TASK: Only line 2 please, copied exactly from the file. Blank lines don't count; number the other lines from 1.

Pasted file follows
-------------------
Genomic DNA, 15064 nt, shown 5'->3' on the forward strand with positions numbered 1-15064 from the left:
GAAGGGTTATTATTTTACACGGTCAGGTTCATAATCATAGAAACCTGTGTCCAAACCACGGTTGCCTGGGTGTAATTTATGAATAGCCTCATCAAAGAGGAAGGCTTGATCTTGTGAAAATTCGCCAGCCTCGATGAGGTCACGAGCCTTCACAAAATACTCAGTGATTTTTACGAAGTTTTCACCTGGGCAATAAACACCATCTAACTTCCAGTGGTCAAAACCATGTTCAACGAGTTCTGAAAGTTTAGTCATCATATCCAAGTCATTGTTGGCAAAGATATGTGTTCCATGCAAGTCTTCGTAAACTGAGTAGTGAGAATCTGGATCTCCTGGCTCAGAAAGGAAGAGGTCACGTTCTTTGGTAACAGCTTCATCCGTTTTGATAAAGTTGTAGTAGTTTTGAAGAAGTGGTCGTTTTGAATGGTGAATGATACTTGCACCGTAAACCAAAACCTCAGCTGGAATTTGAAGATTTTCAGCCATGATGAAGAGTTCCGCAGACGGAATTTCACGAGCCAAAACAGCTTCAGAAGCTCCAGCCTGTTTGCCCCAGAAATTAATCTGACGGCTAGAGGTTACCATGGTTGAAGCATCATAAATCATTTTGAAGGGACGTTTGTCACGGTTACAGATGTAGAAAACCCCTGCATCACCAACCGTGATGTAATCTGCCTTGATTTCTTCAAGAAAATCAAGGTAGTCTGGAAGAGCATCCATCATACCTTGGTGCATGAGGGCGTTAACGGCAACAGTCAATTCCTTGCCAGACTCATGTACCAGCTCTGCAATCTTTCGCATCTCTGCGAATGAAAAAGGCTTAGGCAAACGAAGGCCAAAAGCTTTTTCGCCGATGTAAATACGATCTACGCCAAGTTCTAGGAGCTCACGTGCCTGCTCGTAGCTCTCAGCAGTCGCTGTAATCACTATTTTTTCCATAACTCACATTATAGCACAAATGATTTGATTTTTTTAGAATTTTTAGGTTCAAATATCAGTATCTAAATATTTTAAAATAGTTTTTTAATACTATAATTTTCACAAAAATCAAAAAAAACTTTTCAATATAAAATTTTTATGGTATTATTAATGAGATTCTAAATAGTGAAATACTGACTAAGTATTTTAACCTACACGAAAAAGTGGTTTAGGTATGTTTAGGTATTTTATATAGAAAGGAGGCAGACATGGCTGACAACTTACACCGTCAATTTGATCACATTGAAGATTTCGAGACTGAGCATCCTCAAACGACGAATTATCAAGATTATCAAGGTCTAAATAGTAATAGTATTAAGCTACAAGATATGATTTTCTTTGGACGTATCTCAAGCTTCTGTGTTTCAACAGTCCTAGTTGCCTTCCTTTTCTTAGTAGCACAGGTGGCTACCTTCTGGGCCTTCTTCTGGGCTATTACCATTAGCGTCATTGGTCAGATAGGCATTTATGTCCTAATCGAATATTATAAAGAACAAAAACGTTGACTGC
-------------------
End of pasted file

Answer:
GAAGGGTTATTATTTTACACGGTCAGGTTCATAATCATAGAAACCTGTGTCCAAACCACGGTTGCCTGGGTGTAATTTATGAATAGCCTCATCAAAGAGGAAGGCTTGATCTTGTGAAAATTCGCCAGCCTCGATGAGGTCACGAGCCTTCACAAAATACTCAGTGATTTTTACGAAGTTTTCACCTGGGCAATAAACACCATCTAACTTCCAGTGGTCAAAACCATGTTCAACGAGTTCTGAAAGTTTAGTCATCATATCCAAGTCATTGTTGGCAAAGATATGTGTTCCATGCAAGTCTTCGTAAACTGAGTAGTGAGAATCTGGATCTCCTGGCTCAGAAAGGAAGAGGTCACGTTCTTTGGTAACAGCTTCATCCGTTTTGATAAAGTTGTAGTAGTTTTGAAGAAGTGGTCGTTTTGAATGGTGAATGATACTTGCACCGTAAACCAAAACCTCAGCTGGAATTTGAAGATTTTCAGCCATGATGAAGAGTTCCGCAGACGGAATTTCACGAGCCAAAACAGCTTCAGAAGCTCCAGCCTGTTTGCCCCAGAAATTAATCTGACGGCTAGAGGTTACCATGGTTGAAGCATCATAAATCATTTTGAAGGGACGTTTGTCACGGTTACAGATGTAGAAAACCCCTGCATCACCAACCGTGATGTAATCTGCCTTGATTTCTTCAAGAAAATCAAGGTAGTCTGGAAGAGCATCCATCATACCTTGGTGCATGAGGGCGTTAACGGCAACAGTCAATTCCTTGCCAGACTCATGTACCAGCTCTGCAATCTTTCGCATCTCTGCGAATGAAAAAGGCTTAGGCAAACGAAGGCCAAAAGCTTTTTCGCCGATGTAAATACGATCTACGCCAAGTTCTAGGAGCTCACGTGCCTGCTCGTAGCTCTCAGCAGTCGCTGTAATCACTATTTTTTCCATAACTCACATTATAGCACAAATGATTTGATTTTTTTAGAATTTTTAGGTTCAAATATCAGTATCTAAATATTTTAAAATAGTTTTTTAATACTATAATTTTCACAAAAATCAAAAAAAACTTTTCAATATAAAATTTTTATGGTATTATTAATGAGATTCTAAATAGTGAAATACTGACTAAGTATTTTAACCTACACGAAAAAGTGGTTTAGGTATGTTTAGGTATTTTATATAGAAAGGAGGCAGACATGGCTGACAACTTACACCGTCAATTTGATCACATTGAAGATTTCGAGACTGAGCATCCTCAAACGACGAATTATCAAGATTATCAAGGTCTAAATAGTAATAGTATTAAGCTACAAGATATGATTTTCTTTGGACGTATCTCAAGCTTCTGTGTTTCAACAGTCCTAGTTGCCTTCCTTTTCTTAGTAGCACAGGTGGCTACCTTCTGGGCCTTCTTCTGGGCTATTACCATTAGCGTCATTGGTCAGATAGGCATTTATGTCCTAATCGAATATTATAAAGAACAAAAACGTTGACTGC